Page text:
The portion of Route 84 from US-101/Marsh Road (~ SM R25.881) to the junction with Route 114 (Bayfront Expressway, ~ SM R25.999), is now signed as Route 84 (in addition to the Willow Road portion, which is really Route 114 but signed as Route 84). New signage along US 101 also points out that the Bayfront Expressway is now Route 84. In fact, at the Willow Road/Bayfront Expressway (~ 84 SM R27.623) junction, westbound Route 84 drivers are now directed to continue on Bayfront, instead of the older signed left turn down Willow/Route 114.

    In June 2018, the CTC authorized an access control opening on Route 84 at SM PM 27.2 in the city of Menlo Park, county of San Mateo. This request is part of the Bayfront Expressway Roadway Improvement Project which will improve traffic operation along Bayfront Expressway, also known as Route 84, in order to accommodate the additional traffic demand generated by development on the adjacent Hibiscus Properties, LLC parcel. A traffic study was completed in July 2017 to analyze traffic impacts to Bayfront Expressway. The study identified installation of a signalized intersection at the subject access opening location as the preferred alternative to alleviate increased traffic volumes after development. The existing main access would also be modified to allow westbound left turns for transit buses only and extension of the existing eastbound right turn lane. Director’s Deed (DD) 045626-01-04, approved May 17, 2018, authorized the transfer of a 71.49 foot access control opening to Hibiscus Properties, LLC. This break in access control will be of public benefit by increasing traffic safety at the new intersection, better controlling the flow of traffic, and reducing traffic queueing in this area. The cost of all road improvements associated with this Project is borne by the developer.The May, 2018 Commission meeting agenda item essentially sold a 04-SM-84 PM 27.2 a 71.49-foot access opening to HIBISCUS PROPERTIES, LLC for $2,025,000 (Appraisal $2,025,000). This is a right of way decertification of access restriction along Route 84, an access restricted conventional highway. A full intersection will be constructed. The new access opening is located on the southerly side of Route 84 between the signalized intersections of Chilco Street and Willow Road in the city of Menlo Park (City). The buyer, Hibiscus Properties LLC, is owned by Facebook. Facebook is expanding their campus at this location and the City requires the location of a new driveway off the highway, as Chilco Street cannot accommodate the increase in traffic caused by the Facebook expansion. Selling price represents appraised value.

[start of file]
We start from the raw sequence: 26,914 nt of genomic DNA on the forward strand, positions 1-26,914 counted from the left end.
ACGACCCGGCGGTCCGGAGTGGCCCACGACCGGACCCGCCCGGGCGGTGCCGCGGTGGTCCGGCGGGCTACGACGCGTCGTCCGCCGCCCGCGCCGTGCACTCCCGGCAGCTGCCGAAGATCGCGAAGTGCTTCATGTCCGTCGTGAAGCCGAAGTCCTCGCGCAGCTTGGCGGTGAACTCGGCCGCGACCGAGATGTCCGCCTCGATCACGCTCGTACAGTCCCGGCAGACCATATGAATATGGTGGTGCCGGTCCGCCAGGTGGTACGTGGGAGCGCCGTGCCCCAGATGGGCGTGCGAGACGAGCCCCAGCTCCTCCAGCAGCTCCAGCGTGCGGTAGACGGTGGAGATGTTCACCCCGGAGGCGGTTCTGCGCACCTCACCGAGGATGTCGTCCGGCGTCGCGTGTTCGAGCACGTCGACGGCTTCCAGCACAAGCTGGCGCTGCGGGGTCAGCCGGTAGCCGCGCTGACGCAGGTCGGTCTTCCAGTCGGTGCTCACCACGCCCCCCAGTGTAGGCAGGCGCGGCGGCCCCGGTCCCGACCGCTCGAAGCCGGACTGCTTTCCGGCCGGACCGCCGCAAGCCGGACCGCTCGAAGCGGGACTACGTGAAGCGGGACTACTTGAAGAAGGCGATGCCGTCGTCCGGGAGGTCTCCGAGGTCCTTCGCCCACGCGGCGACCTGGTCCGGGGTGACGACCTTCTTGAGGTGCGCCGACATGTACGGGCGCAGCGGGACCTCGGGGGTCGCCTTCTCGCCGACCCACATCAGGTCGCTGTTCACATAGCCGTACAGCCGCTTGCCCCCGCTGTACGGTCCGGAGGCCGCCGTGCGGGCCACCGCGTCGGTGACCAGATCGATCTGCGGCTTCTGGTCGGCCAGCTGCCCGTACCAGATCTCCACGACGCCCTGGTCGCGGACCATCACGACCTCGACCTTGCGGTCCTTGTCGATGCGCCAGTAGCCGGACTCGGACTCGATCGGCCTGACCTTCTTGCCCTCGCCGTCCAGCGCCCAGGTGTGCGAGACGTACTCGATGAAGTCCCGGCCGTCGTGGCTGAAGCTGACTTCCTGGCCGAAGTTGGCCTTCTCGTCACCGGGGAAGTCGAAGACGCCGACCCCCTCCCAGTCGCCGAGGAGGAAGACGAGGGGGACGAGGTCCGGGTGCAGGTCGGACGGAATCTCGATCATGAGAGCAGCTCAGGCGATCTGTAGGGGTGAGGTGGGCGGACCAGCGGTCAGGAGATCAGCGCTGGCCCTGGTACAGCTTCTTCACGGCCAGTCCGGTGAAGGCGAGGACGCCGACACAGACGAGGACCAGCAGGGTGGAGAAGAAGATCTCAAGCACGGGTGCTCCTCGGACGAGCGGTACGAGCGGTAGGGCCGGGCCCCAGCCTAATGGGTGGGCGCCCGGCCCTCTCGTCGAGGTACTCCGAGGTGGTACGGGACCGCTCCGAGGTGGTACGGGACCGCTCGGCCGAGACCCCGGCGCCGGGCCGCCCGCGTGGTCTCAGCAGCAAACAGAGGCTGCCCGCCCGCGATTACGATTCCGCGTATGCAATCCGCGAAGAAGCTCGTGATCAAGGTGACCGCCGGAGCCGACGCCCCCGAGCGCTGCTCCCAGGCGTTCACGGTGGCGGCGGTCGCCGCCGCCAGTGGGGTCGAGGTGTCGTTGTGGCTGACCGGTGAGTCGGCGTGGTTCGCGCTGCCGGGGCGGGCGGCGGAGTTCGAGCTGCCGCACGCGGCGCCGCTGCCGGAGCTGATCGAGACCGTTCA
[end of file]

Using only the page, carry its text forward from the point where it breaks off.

(Source: CTC Agenda, June 2018 Agenda Item 4.20)

    The SAFETEA-LU act, enacted in August 2005 as the reauthorization of TEA-21, provided the following expenditures on or near this route:

    • High Priority Project #3062: Conduct environmental review of proposed improvements related to the connection of Dumbarton Bridge to US 101. $400,000.

    Dumbarton Bridge Toll

    According to the San Jose Mercury News, there are plans in early 2009 to raise tolls on the Dumbarton Bridge, likely $1, and likely to be applied to carpoolers as well. They may also add congestion pricing. This is being done to help support the cost of retrofitting the Dumbarton and Antioch spans for earthquake improvements. In February 2010, the toll increased to $5 at all times on the Dumbarton, San Mateo, Richmond-San Rafael, Carquinez, Benicia-Martinez and Antioch bridges. In July 2010, the toll will be extended to carpoolers, who will pay $2.50.